Researchers from Seattle's Group Health Cooperative Center for Health Studies examined 101 adults with back pain and found that those who took 75-minute weekly yoga classes made greater progress than others who took part in strengthening and stretching programmes.

After 12 weeks the yoga group were better able to perform daily activities involving the back and after 14 weeks they also reported less pain.

Researcher Dr Karen Sherman said: "Most people have experienced back pain at some point in their lives.

"Sometimes the pain goes away in a few days, but sometimes it lasts for weeks.

"And unfortunately, the treatments offered by modern Western medicine are only modestly effective."

"Although exercise is one of the few proven treatments for chronic low back pain, its effects are often small and we haven't known whether one form is better than another.

"So we designed a study to evaluate the effectiveness and safety of a gentle program of yoga for people with this condition."

The yoga students in the study learned 17 poses from viniyoga – an easy to learn and easily adaptable style.

Dr Sherman added that anybody wishing to use yoga for relief of back pain should chose an experienced instructor.

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Monday, 19 December 2005 11:51
BNN: British Nursing News Online ·
A survey of 1,900 medical students by the British Medical Association has found that on average students owe more than £20,000 by their final year, an increase of 5 per cent on last year.

More than 100 students said they owed more than £30,000 and one in 10 more than £25,000. Nearly all had a student lone (92 per cent), and almost 60 per cent had an overdraft.

A fifth of students had a bank loan, with the average loan standing at £8,580 – a 12 per cent increase on last year.

The BMA said additional expenses for books and equipment, as well as the cost of travelling to hospitals, could be contributing to the increasing levels of debt.

Kirsty Lloyd, chair of the BMA's medical students committee, said the case for greater financial help for medical students was very clear.

"Making the grade as a doctor should be about talent, compassion and commitment, not on how much money you're prepared to borrow," she said.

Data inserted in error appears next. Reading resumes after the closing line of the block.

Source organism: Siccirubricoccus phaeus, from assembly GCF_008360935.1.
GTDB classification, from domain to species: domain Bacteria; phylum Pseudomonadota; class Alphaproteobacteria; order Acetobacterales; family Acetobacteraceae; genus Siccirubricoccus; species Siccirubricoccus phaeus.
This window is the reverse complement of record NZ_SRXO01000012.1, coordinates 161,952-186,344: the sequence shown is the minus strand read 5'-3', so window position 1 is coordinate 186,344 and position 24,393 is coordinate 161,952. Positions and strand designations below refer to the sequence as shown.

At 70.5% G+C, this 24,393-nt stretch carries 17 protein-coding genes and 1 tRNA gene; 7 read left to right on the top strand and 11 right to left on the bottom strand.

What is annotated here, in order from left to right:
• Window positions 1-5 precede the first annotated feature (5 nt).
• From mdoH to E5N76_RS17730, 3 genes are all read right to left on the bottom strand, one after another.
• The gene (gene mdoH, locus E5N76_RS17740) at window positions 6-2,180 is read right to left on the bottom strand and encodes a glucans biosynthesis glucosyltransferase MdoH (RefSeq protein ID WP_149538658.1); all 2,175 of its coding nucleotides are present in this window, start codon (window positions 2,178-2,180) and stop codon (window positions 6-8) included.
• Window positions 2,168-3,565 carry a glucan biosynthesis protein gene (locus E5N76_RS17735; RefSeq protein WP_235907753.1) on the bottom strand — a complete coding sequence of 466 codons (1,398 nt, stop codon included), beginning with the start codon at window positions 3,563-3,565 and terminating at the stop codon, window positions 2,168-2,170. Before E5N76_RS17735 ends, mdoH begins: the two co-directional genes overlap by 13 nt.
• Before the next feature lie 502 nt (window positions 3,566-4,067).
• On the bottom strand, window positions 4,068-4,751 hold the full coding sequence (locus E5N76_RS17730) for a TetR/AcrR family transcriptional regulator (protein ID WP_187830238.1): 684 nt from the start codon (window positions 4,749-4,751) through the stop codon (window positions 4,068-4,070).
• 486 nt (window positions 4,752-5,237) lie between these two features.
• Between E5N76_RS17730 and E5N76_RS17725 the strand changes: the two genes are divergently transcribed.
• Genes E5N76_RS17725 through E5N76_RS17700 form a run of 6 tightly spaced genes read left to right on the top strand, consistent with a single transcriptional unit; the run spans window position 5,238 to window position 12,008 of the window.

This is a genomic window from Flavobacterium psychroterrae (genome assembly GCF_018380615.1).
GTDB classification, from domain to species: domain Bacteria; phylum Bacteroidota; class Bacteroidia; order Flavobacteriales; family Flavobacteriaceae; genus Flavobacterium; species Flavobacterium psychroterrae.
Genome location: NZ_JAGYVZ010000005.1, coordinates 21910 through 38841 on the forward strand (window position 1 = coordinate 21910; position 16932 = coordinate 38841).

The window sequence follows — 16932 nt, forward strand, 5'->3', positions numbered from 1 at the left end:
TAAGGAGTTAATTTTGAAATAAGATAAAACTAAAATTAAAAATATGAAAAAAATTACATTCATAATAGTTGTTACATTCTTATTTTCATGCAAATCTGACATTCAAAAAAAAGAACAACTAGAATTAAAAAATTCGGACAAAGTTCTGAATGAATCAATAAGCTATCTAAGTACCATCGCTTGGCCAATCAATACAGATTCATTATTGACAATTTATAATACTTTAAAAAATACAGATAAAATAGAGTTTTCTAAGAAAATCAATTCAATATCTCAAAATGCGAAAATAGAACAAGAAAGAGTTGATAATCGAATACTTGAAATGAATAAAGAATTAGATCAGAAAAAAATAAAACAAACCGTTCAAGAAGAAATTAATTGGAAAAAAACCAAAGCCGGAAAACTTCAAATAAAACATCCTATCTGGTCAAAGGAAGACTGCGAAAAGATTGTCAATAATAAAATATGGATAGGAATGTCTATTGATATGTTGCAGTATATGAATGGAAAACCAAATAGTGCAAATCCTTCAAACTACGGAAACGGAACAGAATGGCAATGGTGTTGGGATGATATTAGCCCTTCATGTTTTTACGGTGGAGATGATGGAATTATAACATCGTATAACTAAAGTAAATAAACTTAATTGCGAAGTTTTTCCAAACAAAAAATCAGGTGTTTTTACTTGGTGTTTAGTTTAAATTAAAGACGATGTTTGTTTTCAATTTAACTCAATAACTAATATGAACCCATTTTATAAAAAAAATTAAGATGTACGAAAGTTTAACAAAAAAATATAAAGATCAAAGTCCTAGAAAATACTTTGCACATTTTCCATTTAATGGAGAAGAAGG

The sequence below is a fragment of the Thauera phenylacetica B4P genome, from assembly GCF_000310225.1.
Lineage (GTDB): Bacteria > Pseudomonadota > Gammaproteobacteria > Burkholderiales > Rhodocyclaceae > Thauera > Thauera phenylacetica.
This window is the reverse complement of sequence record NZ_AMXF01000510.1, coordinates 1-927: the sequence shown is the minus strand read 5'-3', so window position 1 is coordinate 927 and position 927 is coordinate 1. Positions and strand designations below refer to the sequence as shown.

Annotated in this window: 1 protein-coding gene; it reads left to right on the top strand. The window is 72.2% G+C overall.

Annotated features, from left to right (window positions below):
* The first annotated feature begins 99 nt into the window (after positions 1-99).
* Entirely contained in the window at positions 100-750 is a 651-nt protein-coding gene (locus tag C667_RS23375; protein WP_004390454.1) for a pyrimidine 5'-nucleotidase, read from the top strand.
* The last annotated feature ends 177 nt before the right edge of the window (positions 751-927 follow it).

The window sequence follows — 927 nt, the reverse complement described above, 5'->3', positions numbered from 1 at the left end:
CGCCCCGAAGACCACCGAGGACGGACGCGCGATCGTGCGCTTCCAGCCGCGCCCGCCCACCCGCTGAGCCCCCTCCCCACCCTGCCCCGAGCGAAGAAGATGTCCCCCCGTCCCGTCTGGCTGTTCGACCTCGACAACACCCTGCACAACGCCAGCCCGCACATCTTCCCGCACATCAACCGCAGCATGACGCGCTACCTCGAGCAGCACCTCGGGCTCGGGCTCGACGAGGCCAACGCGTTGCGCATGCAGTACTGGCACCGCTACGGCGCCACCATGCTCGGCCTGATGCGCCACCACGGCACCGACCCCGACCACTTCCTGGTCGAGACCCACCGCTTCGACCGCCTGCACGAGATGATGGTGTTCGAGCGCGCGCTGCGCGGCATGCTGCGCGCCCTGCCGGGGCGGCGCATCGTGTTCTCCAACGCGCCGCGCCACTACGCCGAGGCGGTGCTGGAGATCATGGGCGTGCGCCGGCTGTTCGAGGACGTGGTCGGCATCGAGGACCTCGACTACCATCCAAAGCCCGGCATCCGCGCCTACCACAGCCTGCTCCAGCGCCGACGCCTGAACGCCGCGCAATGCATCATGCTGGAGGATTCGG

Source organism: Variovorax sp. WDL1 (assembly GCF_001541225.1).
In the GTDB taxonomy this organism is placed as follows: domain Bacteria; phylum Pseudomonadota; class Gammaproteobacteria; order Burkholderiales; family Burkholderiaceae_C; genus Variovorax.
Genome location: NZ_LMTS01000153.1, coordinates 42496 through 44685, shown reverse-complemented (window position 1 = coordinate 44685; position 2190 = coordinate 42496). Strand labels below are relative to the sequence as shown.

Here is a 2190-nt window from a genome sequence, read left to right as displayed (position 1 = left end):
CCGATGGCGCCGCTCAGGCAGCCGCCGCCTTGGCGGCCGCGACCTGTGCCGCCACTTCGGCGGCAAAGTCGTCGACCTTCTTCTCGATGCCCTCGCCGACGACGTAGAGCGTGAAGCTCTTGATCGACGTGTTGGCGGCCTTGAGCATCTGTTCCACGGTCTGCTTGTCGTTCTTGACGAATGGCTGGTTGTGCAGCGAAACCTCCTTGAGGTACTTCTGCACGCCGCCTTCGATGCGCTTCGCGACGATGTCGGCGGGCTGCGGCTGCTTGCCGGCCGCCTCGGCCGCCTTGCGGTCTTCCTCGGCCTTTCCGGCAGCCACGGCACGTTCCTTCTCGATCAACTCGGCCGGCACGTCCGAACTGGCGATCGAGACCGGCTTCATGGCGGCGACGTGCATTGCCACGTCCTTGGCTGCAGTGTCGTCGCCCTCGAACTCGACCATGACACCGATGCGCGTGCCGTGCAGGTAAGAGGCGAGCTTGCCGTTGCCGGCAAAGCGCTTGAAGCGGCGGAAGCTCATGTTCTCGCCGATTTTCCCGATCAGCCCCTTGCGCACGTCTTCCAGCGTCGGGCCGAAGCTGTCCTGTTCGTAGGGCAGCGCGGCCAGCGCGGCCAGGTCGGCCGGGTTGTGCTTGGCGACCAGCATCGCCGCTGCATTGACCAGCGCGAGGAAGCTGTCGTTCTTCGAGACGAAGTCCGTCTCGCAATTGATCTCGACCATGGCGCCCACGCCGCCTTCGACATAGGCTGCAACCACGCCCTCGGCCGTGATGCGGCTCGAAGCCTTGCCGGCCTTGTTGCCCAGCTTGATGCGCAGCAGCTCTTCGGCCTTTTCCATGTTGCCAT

"On top of studying hard for five or six years, medical students are expected to take on these massive debts, and from next year those who have a first degree are also going to have to pay upfront top-up fees.

Sabrina Talukdar, chair of the BMA's Scottish medical students committee, said that financial hardship was preventing less affluent people from choosing a career in medicine.

"Widening access is essential so that people, from all backgrounds are encouraged to study medicine to provide the diverse medical workforce that Scotland needs," she said.

"However, with ever increasing debts, this aim will prove difficult."

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Friday, 16 December 2005 10:08
BNN: British Nursing News Online ·
The ethics committee of a London hospital has given its surgical team the green light to carry out the first full face transplant in Britain.

The operation will take place when a suitable candidate is found who is willing to undergo the experimental operation – likely to be a burns victim – and could involve the replacement of the full face and scalp.

The announcement comes two weeks after French surgeons carried out the world’s first partial face transplant on a woman who had been savaged by a dog. The operation to replace her nose, lips and chin has been deemed a success.

Peter Butler, consultant plastic surgeon at the Royal Free Hospital in Hampstead, began investigating face transplants in 2000 and said the decision to give the go-ahead was the culmination of five years of research.